Midway through the second quarter, the Toronto Raptors were grooving and funking their way to a seamless 123-107 victory over the Philadelphia 76ers. The defense was long, and the offense in transition was sweltering. But at what might have been the turning point for the Raps, one of the key plays for Toronto came 100 feet from the ball. In between triples from unlikely sources — Justin Champagnie and Precious Achiuwa (!) — Toronto’s phenom rookie, all legs and charisma, was making his mark from the bench, as he yelled and encouraged his teammates so loudly that media could hear his rallying cries all the way up in the rafters of Scotiabank Arena. It came at the very moment that Toronto distanced itself from Philadelphia, never to look back.
“I would say I usually just [talk] all the time,” said Barnes. “Just trying to talk about the gameplan — ‘just keep putting ball pressure and defending, showing our length on defense.’ I’ll just say that’s just who I am. That’s what I always do. I’m a very talkative person.”
Barnes is going to be impossible to contain, with or without the ball, on offense or defense, or indeed even when he’s off the court entirely. He’ll make mistakes, sure, but like GOAT Samson Folk said, he either will or will not be a dragon. But we’ll know either way. The only one stopping Barnes is himself. At least for one night, he succeeded in trying to do anything he wanted.
Barnes wasn’t just setting decibel records from the bench. He finished with a respectable 13 points, nine rebounds, and six assists, but his numbers vastly understated his contributions. (Expect that quality to be a consistency for the season, and probably for his entire career.) He shot 6 of 10 from the floor, and that’s likely because the majority of his shots came around the rim where he could overwhelm defenders with his length, or in transition with no one to even contest him. At one point he faked a handoff, kept the ball, and swooped in for a dunk after one dribble. His wingspan is so immense that he can dribble several feet away from his body; if you’re beside him, you’re behind him, and if there’s not help, he’s already at the rim. As long as he gets his shots close to the rim, Barnes will make it work. There were other moments, where he crossed over, tried to spin, faked this way and that. It wasn’t clear what he was trying to cause, but if anything cracked open, he would jet into the opportunity.
He plays basketball like Jimmy Page played guitar, or Daniel Naroditsky plays chess, or Christoph Waltz acts. You don’t know how they’ll get from point A to point B, and they likely don’t know either, but they’ll figure it out, and the journey is going to be as entertaining as the destination. At one point, Barnes tried to throw a pass, which was deflected halfway across the court, but then he apparated to the ball, snatched it with his endless limbs, and promptly threw a no-look pass to Champagnie for the and-1. If everyone else on the court is on a track, Barnes is free, for better or worse.
On the defensive end, Barnes terrorized opponents with his length. For all his tendency towards havoc, his defense was principled. He closed out under control, swatted shots, dug in on the nail, and combined solidity with a nose for chaotic disruption. His two blocks and three steals were certainly as loud as his off-court exhortations, but he impacted even more plays just by being massive, aggressive, and in the right spot.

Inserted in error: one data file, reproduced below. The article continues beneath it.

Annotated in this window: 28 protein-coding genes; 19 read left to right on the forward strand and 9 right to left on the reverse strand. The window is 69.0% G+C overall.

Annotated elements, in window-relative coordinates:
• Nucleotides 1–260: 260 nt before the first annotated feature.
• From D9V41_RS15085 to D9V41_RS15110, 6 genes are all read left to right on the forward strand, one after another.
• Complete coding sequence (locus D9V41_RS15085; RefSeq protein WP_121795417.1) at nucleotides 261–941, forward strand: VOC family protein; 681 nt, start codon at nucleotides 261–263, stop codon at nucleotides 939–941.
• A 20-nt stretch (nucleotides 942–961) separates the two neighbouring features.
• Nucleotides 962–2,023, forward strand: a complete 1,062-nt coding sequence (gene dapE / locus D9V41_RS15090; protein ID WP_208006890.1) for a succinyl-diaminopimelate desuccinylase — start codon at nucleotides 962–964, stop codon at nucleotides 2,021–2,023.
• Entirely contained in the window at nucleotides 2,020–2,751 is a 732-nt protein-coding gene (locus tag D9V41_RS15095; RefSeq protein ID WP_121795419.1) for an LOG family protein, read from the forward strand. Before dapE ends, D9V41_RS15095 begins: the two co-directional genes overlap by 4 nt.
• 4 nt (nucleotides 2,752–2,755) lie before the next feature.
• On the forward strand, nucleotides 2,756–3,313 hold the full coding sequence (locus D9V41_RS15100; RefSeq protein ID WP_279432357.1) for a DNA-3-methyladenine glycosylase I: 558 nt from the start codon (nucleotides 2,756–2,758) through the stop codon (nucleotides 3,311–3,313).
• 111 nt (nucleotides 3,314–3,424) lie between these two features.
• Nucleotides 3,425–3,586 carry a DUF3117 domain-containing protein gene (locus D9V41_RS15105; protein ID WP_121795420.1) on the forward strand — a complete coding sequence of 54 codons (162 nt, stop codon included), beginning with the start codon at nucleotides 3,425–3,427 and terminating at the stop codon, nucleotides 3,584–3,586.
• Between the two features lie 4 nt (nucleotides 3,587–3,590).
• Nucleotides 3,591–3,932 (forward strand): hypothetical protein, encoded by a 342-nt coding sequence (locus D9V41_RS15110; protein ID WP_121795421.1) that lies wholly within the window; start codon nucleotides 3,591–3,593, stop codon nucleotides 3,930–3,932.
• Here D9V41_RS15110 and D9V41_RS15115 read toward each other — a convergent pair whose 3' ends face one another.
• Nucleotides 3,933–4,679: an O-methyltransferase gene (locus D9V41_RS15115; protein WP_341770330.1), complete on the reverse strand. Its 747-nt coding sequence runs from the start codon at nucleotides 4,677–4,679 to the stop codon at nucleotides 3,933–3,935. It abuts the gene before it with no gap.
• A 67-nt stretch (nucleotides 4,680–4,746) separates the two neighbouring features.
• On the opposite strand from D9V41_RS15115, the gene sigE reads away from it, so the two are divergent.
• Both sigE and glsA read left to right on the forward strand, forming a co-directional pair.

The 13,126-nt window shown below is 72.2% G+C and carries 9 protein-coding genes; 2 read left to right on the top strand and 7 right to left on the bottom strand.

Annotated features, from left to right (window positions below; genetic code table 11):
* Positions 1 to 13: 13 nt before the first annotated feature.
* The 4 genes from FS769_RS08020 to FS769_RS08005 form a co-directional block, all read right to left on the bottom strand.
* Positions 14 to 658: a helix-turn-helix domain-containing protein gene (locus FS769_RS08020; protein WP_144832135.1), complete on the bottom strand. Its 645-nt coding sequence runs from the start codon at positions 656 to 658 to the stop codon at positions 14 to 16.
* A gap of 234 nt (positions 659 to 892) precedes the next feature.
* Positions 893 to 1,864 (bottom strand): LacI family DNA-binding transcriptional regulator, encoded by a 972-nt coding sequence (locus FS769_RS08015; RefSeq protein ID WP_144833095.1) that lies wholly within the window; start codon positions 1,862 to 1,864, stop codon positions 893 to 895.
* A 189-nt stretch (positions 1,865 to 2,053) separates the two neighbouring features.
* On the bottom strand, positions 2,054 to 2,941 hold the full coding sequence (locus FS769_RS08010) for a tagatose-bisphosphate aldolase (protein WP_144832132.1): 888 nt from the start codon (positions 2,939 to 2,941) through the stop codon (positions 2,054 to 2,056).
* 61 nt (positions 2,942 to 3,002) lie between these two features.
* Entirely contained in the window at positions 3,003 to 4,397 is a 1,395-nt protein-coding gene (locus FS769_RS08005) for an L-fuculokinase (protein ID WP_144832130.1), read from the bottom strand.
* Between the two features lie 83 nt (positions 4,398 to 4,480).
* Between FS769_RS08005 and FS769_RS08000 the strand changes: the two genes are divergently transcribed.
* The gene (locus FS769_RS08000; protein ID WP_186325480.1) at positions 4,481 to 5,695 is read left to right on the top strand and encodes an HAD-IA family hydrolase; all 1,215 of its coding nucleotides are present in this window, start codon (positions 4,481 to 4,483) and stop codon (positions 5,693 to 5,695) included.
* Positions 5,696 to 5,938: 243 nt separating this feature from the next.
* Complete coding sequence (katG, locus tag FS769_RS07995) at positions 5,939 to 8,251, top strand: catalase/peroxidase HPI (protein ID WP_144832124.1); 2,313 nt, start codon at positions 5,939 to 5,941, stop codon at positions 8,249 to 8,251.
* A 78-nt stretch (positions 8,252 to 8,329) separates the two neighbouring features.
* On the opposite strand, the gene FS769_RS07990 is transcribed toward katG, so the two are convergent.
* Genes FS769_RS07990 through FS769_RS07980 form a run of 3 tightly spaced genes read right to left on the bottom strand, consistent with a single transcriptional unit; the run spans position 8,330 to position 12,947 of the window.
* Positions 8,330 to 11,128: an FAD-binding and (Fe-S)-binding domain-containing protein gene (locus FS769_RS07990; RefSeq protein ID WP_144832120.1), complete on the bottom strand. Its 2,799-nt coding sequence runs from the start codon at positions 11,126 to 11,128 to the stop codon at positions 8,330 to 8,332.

His play backed up his voice.
“He’s a kid, he’s a young man, and…all that energy and enthusiasm comes out in many different ways, but he’s not yelling anything that is wrong,” said Fred VanVleet. “He knows what he’s talking about, and you need voices like that, so we love that, there’s not just one leader of a team, there’s a bunch of leaders on a team, and everybody has different roles and if he’s going to step up and be that guy who’s keeping the bench together and communicating while he’s on the bench, that’s a big part of the game. We’ve all got to communicate with either other on the floor and off, so I definitely hear him out there a lot.
Even better than that, when you do a lot of talking, you’ve got to hold your own so that’s great that he’s speaking up because now the spotlight is going to be on him even more with his teammates, so I think that was great for him and he’s been vocal since he got here.”
Barnes is swiftly becoming one of the most popular Raptors. The team didn’t replace Lowry’s introduction exercise routine, but the star of the introductory show was certainly Barnes in his own way. The crowd gave him the largest cheer, and his teammates huddled closer than they did with anyone else, offered more high fives than they did for anyone else. Always smiling, always laughing, Barnes oozes charisma. If he weren’t an NBA player, he could be a cult leader or a motivational speaker or a medieval general: anything, really, with a job description that entails motivating others. Barnes inspires on and off the court.
For one night at least, there wasn’t a bump in the road. When the regular season starts, there will certainly be nights where Barnes’ jumper may not ring out as loudly as his shouts from the bench, when his handle may wither on the vine as opportunities don’t show themselves. We’ll see how he reacts then, whether he remains his steadfast optimistic self, or whether he adapts his personality to fit the situation. But that will come. For now, appreciate Barnes in all his glory. The Raptors certainly are.